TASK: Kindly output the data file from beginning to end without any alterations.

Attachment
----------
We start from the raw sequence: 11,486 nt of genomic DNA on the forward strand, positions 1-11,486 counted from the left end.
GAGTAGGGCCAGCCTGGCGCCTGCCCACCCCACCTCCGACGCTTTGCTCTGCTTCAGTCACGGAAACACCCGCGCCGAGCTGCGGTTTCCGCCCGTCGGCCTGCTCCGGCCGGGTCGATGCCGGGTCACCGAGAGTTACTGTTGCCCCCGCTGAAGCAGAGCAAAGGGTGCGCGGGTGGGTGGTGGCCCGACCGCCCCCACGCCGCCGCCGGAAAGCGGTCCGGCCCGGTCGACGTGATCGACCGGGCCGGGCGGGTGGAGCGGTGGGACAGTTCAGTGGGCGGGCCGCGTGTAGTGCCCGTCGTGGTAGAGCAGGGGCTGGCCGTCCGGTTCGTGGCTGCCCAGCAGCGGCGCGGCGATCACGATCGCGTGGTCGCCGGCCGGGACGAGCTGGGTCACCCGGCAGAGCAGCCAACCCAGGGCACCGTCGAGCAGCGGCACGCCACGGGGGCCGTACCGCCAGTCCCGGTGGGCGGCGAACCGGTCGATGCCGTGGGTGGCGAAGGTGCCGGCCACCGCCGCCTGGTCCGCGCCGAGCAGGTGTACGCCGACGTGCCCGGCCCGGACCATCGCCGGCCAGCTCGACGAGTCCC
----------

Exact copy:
We start from the raw sequence: 11,486 nt of genomic DNA on the forward strand, positions 1-11,486 counted from the left end.
GAGTAGGGCCAGCCTGGCGCCTGCCCACCCCACCTCCGACGCTTTGCTCTGCTTCAGTCACGGAAACACCCGCGCCGAGCTGCGGTTTCCGCCCGTCGGCCTGCTCCGGCCGGGTCGATGCCGGGTCACCGAGAGTTACTGTTGCCCCCGCTGAAGCAGAGCAAAGGGTGCGCGGGTGGGTGGTGGCCCGACCGCCCCCACGCCGCCGCCGGAAAGCGGTCCGGCCCGGTCGACGTGATCGACCGGGCCGGGCGGGTGGAGCGGTGGGACAGTTCAGTGGGCGGGCCGCGTGTAGTGCCCGTCGTGGTAGAGCAGGGGCTGGCCGTCCGGTTCGTGGCTGCCCAGCAGCGGCGCGGCGATCACGATCGCGTGGTCGCCGGCCGGGACGAGCTGGGTCACCCGGCAGAGCAGCCAACCCAGGGCACCGTCGAGCAGCGGCACGCCACGGGGGCCGTACCGCCAGTCCCGGTGGGCGGCGAACCGGTCGATGCCGTGGGTGGCGAAGGTGCCGGCCACCGCCGCCTGGTCCGCGCCGAGCAGGTGTACGCCGACGTGCCCGGCCCGGACCATCGCCGGCCAGCTCGACGAGTCCC